March 31, 2017
When it comes to networking, wireless and mobile broadband get all the credit. RF is the delivery method of choice for devices at the point of use. After all, you never have to worry about the construction crew digging up your RF line, and wireless network speeds are now stretching to 1 Gbps.
That’s the sound of wired networks saying, “That’s so 2001!”
While we're excited about the speed enhancements in RF, the wired world of wireless achieved these theoretical speeds over a decade ago. The real speed is in the heart of the network and travels on wires, whether on cable or fiber optic lines.
Perhaps Cat Stevens said it best in his 1970 hit lyrics, “Oh baby, baby, it’s a wired world.”
Okay, maybe he didn’t say wired … but it sure sounded like it!
If you don’t believe me, take any device off the wired networks and voila:
Cellular networks that connect us in the car, at a sporting event or on the go are largely dependent on wired systems like base stations and small cells. Only after increasing the capacity, speed, efficiency and flexibility of the 4G cellular backbone can we make 5G a reality for mobile device manufacturers and consumers.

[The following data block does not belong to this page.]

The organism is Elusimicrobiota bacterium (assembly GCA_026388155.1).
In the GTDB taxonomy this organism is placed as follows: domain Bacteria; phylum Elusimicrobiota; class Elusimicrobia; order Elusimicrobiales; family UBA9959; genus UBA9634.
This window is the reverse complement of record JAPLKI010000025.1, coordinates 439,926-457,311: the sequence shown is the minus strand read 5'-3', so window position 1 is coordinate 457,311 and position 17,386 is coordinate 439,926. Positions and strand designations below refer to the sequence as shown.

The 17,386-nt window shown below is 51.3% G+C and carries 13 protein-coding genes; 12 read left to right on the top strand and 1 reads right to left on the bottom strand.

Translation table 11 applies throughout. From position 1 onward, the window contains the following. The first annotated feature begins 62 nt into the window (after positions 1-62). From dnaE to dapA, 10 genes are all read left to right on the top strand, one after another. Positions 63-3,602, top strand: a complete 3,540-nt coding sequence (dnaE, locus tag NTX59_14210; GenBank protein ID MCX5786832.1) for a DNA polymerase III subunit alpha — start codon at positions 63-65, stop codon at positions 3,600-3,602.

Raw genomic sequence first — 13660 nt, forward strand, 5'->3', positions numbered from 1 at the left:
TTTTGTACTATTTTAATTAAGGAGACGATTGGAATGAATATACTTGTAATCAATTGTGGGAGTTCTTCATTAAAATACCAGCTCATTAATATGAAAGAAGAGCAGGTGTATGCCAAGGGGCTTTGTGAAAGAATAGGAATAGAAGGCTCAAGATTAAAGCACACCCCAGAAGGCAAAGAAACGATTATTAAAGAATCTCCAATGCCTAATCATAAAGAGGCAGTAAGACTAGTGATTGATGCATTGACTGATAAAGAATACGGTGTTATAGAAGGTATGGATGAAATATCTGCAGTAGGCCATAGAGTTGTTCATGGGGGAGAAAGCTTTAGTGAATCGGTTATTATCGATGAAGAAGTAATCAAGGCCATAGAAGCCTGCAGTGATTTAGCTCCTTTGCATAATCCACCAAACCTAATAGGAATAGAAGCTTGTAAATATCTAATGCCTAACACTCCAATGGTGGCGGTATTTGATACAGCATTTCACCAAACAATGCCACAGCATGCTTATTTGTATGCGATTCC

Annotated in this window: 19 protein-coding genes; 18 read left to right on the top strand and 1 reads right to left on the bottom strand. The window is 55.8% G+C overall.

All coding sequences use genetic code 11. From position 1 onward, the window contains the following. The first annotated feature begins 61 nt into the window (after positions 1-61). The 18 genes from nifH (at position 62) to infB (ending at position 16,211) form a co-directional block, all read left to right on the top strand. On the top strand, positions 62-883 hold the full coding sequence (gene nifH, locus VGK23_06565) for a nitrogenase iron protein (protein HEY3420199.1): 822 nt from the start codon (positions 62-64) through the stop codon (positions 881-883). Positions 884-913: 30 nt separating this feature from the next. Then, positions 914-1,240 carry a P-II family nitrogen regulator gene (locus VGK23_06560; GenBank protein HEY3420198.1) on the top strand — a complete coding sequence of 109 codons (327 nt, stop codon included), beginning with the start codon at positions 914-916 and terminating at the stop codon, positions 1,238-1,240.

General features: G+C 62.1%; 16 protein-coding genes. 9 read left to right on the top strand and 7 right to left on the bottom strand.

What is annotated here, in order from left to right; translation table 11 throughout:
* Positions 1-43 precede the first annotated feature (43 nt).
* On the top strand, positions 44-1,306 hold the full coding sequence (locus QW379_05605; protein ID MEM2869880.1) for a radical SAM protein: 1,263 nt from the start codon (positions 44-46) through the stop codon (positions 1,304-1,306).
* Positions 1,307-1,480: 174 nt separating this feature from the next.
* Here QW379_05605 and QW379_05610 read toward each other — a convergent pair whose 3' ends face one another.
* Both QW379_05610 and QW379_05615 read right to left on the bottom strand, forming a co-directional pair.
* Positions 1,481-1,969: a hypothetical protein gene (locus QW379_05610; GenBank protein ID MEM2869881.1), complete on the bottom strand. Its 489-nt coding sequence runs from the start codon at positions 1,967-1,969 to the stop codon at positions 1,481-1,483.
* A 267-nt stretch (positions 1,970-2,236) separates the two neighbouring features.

Wi-Fi networks are similarly wire dependent, with additional technology considerations. Because Wi-Fi network equipment, like routers, must last a long time and power multiple devices, improving thermal management and extending range and data throughput are critical. Integration of Wi-Fi components into smaller form factors is also important, since no consumer wants a printer-sized router — also so 2001.
Cable networks, also called wired broadband networks, support cable TV (CATV) systems. Unlike the typical rigmarole with the cable rep, who estimates the precise time of his visit to be sometime between Monday through Friday from 9 a.m. to 6 p.m., wired broadband solutions must be efficient and highly integrated to reduce power consumption and cost, while improving reliability. They should also support the DOCSIS 3.1 cable standard, which allows cable operators to maximize bandwidth for applications like video streaming.
Optical networks, also called fiber optic networks, are the connective fibers — pun intended — between data centers and optical network terminals, where light signals are converted to copper/electric signals. As the industry approaches 5G, telecom and datacom providers will face a data ramp-up along these pathways. Optical solutions must support extremely high data rates, from 40G to 400G, while offering low power dissipation to enhance optical network efficiency and reliability.
There's no beating the speed of light. Optical networks are still the fastest networking option … at least until we perfect teleportation.